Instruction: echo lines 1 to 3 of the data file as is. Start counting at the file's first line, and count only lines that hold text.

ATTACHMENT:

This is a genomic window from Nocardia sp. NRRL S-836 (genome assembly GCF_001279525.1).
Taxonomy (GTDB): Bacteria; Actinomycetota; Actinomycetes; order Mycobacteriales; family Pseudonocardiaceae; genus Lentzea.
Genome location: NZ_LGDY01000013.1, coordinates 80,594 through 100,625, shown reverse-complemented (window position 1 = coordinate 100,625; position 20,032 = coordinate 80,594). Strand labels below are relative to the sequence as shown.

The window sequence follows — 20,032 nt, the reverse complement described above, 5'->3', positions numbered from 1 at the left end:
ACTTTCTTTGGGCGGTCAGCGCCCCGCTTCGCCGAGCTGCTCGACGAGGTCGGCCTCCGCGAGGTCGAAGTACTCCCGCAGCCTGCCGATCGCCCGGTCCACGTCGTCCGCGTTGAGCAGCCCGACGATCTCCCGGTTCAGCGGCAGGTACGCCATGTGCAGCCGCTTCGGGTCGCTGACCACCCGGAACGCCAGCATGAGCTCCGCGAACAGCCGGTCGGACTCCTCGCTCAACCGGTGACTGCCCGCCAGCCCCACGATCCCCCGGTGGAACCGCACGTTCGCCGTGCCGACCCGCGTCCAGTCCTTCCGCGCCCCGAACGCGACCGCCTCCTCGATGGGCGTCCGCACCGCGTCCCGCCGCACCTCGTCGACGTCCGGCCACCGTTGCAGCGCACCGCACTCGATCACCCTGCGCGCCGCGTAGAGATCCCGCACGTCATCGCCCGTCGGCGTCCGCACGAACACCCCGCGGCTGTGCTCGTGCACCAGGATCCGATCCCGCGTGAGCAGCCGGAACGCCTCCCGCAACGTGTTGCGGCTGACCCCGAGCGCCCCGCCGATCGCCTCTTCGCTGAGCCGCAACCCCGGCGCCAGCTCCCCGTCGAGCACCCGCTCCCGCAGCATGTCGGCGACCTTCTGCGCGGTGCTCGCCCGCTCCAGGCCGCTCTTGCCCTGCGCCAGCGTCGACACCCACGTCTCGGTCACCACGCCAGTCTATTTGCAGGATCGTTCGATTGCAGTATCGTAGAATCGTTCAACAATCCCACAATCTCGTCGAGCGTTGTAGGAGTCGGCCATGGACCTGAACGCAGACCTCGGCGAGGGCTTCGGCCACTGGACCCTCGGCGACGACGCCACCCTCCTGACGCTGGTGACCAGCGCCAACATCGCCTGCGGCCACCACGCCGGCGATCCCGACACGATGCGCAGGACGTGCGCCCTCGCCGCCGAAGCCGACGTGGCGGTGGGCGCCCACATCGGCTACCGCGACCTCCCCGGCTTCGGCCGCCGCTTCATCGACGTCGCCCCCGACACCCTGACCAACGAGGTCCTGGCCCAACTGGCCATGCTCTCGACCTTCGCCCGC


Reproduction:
This is a genomic window from Nocardia sp. NRRL S-836 (genome assembly GCF_001279525.1).
Taxonomy (GTDB): Bacteria; Actinomycetota; Actinomycetes; order Mycobacteriales; family Pseudonocardiaceae; genus Lentzea.
Genome location: NZ_LGDY01000013.1, coordinates 80,594 through 100,625, shown reverse-complemented (window position 1 = coordinate 100,625; position 20,032 = coordinate 80,594). Strand labels below are relative to the sequence as shown.